Friday, September 9, 2011


"How do you wish for people to respond to you, when they hear your story?  I mean, crying seems a little over the top every time, but it's hard to know what to do or what to say."

"I don't mind if someone else is crying for our family.  In fact, I'm pretty cried out.  I can't cry as often as I once did, and sometimes I wish I could.  There is a beautiful, cleansing release that comes with a flood of tears, and I wish for that on many days.  So when I can't, it blesses me that someone else will.  They usually apologize, as if they're sorry for crying if I'm not.  But they don't need to apologize.  It really truly blesses me."

Really, any authentic response blesses me.  Anything that someone truly means, when they don't know what else to say.  Because I don't know what to say most of the time, either.

I just hope they aren't surprised if my emotions don't mirror theirs.  Someone's response upon first hearing my story might not match the one I carry in my heart, this many months later.  It's impossible to cry all the time, but people don't know what to do with a laughing widow, or even one who is occasionally willing to talk.

Two girlfriends joined me on the day I got my tattoo.  Jen has two boys, Melissa has two boys, I have two boys.  The tattoo artist, so intricately decorated that he's running out of canvas on his body, has one little girl.  We talked about the differences between boys and girls, the basic polarizations.

He said, "You know, you moms have it made with those boys.  When he grows up, you still only have to worry about where his one penis goes.  When my girl grows up, I have to worry about every penis in the neighborhood."

A fair and funny assertion from a man open to the truth that his three-year-old will one day be a beautiful woman with her own sex drive.

Then he said, "So, are you three each happily married?"

And there it was: the tangible pause that follows a posed question that my protective girls aren't sure how I want to answer.

"I'm a widow, actually."

He lifted his tattoo iron from the inside of my forearm, and he looked me in the eye.

"Dude.  For real?" 

"For real."

"Woah, man.  Dude.  That's f*cked."

Now that is authenticity. 

I said, "Yeah, it is."

"I mean, I'm sorry.  I'm sorry I said that.  But, seriously?  That sh*t is f*cked."

Yeah, it is. 

And his was perhaps my favorite response ever.


Kristen said...

It must have been refreshing to have someone unabashedly tell it like it is. Because, yeah, it's pretty messed up.

The VH Family said...

I love your honesty Trisha. Thank you for being you. I pray for you and your boys often. I cry too, even though you do not know me I feel like I really know you.

Noel said...

I love this. Such beauty in "ugly" words.

Majorsfam said...

When I read your blog, I "hear" yor voice (yes, I remember your voice). Anyway, how is it that as I read this, you STILL sound like suc a lady? And I know that was his voice that said it, but I heard your voice telling the story of him saying it. I'm sure it felt great to feel it all, in such a raw way for a moment, and not have to worry about being lady like about it.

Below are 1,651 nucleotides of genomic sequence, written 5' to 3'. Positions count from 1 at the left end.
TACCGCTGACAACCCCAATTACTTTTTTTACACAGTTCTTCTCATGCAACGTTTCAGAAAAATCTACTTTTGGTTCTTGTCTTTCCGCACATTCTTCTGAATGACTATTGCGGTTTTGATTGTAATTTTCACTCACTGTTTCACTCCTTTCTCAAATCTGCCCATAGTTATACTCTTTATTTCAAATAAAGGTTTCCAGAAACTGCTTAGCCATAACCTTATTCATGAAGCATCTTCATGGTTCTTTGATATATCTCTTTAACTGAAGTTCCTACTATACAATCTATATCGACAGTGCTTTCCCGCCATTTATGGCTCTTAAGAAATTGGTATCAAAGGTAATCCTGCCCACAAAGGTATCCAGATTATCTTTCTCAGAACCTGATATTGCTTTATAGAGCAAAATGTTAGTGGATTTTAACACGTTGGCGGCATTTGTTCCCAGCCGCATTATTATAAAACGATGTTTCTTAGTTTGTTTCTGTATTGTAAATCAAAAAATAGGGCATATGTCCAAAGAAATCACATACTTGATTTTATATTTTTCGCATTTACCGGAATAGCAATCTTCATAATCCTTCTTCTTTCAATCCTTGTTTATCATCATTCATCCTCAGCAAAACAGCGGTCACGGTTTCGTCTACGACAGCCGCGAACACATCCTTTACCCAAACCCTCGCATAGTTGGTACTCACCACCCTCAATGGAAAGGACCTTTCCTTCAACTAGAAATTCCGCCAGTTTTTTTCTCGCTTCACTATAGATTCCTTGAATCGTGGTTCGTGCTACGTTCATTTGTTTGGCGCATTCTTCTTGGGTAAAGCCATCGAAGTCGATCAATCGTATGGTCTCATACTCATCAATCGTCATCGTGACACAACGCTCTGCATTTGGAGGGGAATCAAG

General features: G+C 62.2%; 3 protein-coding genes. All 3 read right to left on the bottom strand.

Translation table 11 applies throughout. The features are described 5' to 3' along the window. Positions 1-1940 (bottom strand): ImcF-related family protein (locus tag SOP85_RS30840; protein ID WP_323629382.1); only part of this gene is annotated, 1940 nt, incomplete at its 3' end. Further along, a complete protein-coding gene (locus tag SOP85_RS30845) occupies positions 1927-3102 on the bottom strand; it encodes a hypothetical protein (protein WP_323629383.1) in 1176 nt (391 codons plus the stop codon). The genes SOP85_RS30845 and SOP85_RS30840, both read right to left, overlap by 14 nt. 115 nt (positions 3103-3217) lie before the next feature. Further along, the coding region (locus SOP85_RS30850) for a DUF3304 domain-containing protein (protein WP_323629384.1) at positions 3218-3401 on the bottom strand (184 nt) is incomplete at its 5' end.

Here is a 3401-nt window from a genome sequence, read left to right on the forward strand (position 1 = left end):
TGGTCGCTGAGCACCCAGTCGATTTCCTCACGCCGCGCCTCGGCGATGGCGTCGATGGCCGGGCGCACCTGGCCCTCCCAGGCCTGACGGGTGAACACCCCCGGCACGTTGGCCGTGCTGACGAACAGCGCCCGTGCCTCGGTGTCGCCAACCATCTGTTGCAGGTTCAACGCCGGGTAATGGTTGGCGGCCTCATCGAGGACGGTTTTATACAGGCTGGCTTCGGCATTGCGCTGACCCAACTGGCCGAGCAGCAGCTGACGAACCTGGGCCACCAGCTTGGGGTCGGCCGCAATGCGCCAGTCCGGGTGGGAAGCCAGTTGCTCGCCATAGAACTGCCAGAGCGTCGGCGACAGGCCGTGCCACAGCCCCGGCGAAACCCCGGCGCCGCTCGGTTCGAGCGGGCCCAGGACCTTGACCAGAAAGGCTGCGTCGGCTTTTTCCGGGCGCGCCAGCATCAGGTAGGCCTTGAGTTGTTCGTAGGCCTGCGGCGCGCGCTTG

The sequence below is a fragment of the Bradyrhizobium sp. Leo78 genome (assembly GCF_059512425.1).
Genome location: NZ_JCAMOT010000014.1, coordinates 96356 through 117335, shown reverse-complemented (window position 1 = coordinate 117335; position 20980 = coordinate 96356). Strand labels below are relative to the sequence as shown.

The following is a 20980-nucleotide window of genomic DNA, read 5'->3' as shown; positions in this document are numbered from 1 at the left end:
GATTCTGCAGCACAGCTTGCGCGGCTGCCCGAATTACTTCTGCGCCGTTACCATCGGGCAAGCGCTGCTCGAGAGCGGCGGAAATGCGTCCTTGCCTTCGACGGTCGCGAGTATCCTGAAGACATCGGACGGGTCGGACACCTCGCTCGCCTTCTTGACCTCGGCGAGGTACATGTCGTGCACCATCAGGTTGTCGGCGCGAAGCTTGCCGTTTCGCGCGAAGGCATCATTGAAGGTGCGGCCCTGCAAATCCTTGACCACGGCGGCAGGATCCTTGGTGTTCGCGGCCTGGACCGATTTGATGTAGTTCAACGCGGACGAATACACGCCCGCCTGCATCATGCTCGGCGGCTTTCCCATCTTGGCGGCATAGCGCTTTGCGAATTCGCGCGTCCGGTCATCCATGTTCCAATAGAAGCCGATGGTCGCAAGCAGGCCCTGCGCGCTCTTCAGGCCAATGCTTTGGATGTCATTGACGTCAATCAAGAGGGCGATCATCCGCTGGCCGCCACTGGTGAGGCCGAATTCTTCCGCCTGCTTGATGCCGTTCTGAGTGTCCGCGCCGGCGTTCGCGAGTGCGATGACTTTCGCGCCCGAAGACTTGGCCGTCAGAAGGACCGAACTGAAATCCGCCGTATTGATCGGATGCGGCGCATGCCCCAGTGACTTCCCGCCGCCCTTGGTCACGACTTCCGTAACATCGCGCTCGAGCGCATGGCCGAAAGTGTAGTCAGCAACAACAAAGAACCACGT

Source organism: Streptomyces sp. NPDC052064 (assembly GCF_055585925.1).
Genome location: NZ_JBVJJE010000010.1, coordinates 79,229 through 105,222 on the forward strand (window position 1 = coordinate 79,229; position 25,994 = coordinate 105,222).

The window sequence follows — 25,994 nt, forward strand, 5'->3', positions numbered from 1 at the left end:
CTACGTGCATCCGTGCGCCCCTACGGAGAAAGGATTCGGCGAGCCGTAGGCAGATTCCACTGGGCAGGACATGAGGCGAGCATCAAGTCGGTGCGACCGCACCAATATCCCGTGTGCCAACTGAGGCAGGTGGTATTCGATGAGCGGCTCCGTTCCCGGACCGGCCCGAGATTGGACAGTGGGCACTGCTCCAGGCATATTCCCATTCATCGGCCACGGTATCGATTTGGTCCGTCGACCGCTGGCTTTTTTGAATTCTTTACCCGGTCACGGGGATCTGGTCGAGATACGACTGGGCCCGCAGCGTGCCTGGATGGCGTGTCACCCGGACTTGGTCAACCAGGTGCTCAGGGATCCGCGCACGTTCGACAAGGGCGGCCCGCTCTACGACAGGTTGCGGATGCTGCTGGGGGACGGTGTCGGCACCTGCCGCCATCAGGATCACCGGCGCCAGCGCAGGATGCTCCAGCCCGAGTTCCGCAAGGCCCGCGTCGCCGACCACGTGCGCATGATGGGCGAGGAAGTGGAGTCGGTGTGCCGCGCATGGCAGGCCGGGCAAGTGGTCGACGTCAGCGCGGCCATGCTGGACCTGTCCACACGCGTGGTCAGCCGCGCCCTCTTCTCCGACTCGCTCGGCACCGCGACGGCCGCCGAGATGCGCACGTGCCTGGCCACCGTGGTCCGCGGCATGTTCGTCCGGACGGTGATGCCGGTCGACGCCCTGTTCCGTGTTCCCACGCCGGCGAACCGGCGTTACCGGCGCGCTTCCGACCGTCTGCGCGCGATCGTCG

Laura said...

I laughed out loud at this. Love it.

Jaimie said...

That would probably be my favorite too. Love it.

Honeycutt Family said...

Love it! Thanks for sharing!

Joline said...

I love real.

Leigha said...

I love this post! It speaks so much. Some people are so scared of what to say/not to say and it's the ones that are genuine, hard core feelings that mean so much! They speak miles of truth :) I continue to pray for your family!!

Janet said...

Dude! I love how real the tattoo artist's response was. And I love that you wrote about it.

Lynne said...

Great post.

Peter and Kim said...

I stumbled across your blog about 2 weeks ago. I just finished reading all of your posts since your husband died. It seems odd that my thoughts and prayers have drifted to you, a stranger to me, so often.

I have no words for your journey of heartache that you have been brave enough to write for the world to read. I don't know you and yet you are a hero to me.

I'm just being honest.


Mrs. MK said...

That is a great story...a great moment to remind me to be real, too. There is pressure sometimes (from so many people who are suffering who look to someone who's been through it) to have all the answers, the tips and tricks for surviving grief. There aren't always the right words, the right things to do, when things are just so wrong!

Kristi said...

Well, I just read this post...after reading the latest ones...specifically, the ER post which had me literally crying for you. I have laughed out loud at this! Authenticity does bless us too!